A few days after Amy passed away so suddenly, I called my doctor. Surely there was something she could prescribe for this unbelievable foreign pain! I remember writing about this a few months ago because I will never forget her answer to my question on how to get through the unimagineable death of a child. “While I am not speaking personally, and am basing this on patients I have treated who suffered the same loss, it will be one year before you will begin to feel better.” Tic Toc, Tic Toc — one year is over — check.
Blessed shock is pretty much gone; however, the PTSD still lingers and I was ambushed by a flashback as recent as yesterday. I do realize I need to return to therapy or find a good grief counselor to help me with this next year. I went to a reputable shrink the first 8 months; one who helped me prior to Devastation Day with my white coat anxiety. The last session I had with her ended badly with me having a panic attack as I exited her office after she sort of ambushed me with a question five minutes before my session was over. I could handle that question now, but at that time, I could not. Besides, she already knew the answer to the question.
Do I get a certificate for surviving one year without Amy? Surely the continued pain can’t be my only reward?!? Oh wait, I am probably supposed to be reaping the benefits from my life lessons that losing a child teaches you?!
Seriously, I know I have changed. Life has become more black and white? What would torment me in the past and recycle in my mind now most often lands in the “who cares” trash can. I am no longer equipped to play any ego games. My ego checked out on Devastation Day and hasn’t made a return visit yet.
In my opinion our ego is just a bunch of distorted, over inflated images of ourself. Conjured up mostly by our wanna be self and injured by many when we bravely or arrogantly pretend to be all that we think we are. My ego chirped that I was an excellent Mom! Hmmm. Now my ego is deflated because one of my children is gone and surely an excellent Mom does not lose one of their kids if they were doing an excellent job? Yet, oh yeah, Amy’s death had nothing to do with me … On some level I do believe that but there is this faint nagging voice which comes from that lost ego who still makes me wonder if only I prayed differently, been a better person, learned my own life lessons faster … Would my youngest child still be here?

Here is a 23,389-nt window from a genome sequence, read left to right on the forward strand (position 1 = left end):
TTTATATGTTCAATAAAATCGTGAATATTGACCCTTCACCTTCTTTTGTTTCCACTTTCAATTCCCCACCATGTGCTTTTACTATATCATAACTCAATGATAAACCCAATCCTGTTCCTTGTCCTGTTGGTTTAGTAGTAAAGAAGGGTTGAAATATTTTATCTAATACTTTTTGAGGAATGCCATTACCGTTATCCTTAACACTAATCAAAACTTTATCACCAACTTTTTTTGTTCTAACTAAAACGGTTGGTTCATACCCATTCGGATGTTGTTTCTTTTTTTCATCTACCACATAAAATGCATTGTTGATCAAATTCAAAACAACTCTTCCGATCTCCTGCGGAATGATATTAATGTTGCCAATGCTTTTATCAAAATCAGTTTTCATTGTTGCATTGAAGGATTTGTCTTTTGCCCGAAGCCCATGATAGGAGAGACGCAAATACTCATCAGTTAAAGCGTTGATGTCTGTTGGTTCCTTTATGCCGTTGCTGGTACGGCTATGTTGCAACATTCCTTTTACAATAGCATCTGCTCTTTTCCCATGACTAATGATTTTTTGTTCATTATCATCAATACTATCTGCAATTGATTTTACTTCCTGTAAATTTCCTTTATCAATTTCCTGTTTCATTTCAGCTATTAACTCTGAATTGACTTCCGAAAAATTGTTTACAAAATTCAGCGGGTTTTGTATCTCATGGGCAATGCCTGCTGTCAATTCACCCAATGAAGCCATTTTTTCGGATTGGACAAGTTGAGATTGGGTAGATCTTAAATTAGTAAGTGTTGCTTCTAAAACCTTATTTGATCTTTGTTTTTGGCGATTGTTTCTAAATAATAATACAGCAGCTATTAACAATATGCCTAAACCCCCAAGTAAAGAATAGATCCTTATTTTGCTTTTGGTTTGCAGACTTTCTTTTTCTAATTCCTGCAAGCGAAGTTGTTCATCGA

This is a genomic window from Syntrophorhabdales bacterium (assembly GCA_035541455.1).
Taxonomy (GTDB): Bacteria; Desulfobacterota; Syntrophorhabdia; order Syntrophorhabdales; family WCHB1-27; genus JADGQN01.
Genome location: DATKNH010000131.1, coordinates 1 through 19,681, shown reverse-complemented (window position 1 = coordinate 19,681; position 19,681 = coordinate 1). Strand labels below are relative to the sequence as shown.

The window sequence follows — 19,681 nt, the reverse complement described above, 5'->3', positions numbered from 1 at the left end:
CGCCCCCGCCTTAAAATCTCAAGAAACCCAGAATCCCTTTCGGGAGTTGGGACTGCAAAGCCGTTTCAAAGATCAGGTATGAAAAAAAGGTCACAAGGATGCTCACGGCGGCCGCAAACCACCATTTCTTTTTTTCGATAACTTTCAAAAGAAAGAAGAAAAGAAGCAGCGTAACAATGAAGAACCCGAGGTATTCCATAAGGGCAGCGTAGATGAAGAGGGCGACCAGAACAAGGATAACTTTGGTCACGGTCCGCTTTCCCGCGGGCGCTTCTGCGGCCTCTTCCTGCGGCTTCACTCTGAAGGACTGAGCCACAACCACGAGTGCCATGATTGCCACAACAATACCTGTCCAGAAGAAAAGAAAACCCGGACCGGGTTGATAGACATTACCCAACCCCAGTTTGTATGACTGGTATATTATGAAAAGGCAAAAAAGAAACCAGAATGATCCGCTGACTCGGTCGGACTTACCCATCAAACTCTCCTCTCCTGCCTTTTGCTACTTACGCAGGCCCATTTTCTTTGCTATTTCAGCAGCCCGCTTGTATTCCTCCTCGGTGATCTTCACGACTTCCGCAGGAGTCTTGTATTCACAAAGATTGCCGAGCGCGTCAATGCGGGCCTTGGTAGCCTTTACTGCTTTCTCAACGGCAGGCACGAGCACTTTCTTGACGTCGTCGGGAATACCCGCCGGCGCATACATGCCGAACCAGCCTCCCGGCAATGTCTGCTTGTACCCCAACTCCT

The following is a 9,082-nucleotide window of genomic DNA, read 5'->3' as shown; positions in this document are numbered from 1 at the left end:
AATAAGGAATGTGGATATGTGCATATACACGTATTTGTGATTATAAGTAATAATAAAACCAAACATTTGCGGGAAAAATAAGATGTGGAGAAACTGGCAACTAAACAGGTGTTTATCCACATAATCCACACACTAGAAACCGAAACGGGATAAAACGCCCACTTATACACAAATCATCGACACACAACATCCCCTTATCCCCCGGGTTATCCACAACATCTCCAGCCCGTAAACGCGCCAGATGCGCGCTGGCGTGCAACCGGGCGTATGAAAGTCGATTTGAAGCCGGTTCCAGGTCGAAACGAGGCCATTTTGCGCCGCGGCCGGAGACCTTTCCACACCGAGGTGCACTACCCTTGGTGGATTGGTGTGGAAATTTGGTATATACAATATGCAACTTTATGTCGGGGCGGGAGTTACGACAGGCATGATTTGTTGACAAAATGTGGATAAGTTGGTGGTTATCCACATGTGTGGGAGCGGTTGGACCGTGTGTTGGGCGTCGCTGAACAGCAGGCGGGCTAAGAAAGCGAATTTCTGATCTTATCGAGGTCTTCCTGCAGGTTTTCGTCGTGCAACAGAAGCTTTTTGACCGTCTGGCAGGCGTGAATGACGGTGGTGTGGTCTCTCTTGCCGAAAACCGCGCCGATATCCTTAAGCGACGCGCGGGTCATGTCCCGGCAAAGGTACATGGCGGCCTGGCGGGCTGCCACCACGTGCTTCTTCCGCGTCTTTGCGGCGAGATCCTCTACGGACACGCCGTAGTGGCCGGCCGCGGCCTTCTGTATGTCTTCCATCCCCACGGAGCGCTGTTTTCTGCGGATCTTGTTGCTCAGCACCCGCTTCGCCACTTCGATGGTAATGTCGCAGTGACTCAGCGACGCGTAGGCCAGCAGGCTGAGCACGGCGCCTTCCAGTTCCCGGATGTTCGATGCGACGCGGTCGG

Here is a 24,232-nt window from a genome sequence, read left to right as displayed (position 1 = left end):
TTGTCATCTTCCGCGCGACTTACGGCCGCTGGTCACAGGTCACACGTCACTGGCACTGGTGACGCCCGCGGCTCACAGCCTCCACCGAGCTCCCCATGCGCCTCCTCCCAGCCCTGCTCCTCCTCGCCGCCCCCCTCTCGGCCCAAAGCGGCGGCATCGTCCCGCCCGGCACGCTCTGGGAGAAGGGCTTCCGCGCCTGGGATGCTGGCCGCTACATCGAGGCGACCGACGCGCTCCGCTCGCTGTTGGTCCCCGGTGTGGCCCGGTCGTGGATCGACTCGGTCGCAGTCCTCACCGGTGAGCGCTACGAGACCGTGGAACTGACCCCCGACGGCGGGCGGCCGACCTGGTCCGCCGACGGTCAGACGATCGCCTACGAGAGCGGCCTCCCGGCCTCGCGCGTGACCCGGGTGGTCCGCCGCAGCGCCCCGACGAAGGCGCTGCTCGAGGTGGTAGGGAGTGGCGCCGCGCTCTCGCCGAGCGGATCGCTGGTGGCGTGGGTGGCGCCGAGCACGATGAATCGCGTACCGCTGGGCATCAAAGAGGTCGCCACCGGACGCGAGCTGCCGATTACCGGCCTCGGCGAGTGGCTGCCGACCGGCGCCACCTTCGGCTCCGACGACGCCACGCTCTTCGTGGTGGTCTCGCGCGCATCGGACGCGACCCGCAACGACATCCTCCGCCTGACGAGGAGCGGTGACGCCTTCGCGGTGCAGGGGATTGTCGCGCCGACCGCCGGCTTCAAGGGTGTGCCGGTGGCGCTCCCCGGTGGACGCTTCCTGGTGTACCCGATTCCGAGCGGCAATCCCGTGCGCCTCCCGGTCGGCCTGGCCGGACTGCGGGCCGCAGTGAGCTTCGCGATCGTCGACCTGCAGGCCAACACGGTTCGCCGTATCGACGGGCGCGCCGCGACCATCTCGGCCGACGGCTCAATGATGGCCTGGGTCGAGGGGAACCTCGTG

The blinders have come off in my ever present grief fog which allows me to see the genuine goodness that exists in this world. There are people who have landed on my radar who have shown me pure compassion and genuine love. There are those who have said all of the wrong things and/or had unrealistic expectations of me and our communication has had to come to a screeching halt as they expected me to “get over” losing my child. A few weeks on the other side of Year One and they rent little space in my brain. Now that is progress.